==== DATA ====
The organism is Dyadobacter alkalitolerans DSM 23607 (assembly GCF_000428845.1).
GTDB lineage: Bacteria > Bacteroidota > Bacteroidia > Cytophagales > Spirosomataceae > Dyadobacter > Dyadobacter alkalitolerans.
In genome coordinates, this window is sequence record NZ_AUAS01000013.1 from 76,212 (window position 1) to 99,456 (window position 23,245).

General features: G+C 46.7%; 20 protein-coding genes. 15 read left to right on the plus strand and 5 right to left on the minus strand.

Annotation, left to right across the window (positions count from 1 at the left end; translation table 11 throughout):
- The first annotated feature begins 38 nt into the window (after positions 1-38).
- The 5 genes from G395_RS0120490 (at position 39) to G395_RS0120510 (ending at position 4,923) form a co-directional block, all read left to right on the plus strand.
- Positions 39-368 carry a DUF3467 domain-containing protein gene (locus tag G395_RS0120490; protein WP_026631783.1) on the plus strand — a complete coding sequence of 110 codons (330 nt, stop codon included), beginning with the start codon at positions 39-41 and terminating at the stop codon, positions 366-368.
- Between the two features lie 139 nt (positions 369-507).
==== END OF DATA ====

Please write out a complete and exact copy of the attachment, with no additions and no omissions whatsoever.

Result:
The organism is Dyadobacter alkalitolerans DSM 23607 (assembly GCF_000428845.1).
GTDB lineage: Bacteria > Bacteroidota > Bacteroidia > Cytophagales > Spirosomataceae > Dyadobacter > Dyadobacter alkalitolerans.
In genome coordinates, this window is sequence record NZ_AUAS01000013.1 from 76,212 (window position 1) to 99,456 (window position 23,245).

General features: G+C 46.7%; 20 protein-coding genes. 15 read left to right on the plus strand and 5 right to left on the minus strand.

Annotation, left to right across the window (positions count from 1 at the left end; translation table 11 throughout):
- The first annotated feature begins 38 nt into the window (after positions 1-38).
- The 5 genes from G395_RS0120490 (at position 39) to G395_RS0120510 (ending at position 4,923) form a co-directional block, all read left to right on the plus strand.
- Positions 39-368 carry a DUF3467 domain-containing protein gene (locus tag G395_RS0120490; protein WP_026631783.1) on the plus strand — a complete coding sequence of 110 codons (330 nt, stop codon included), beginning with the start codon at positions 39-41 and terminating at the stop codon, positions 366-368.
- Between the two features lie 139 nt (positions 369-507).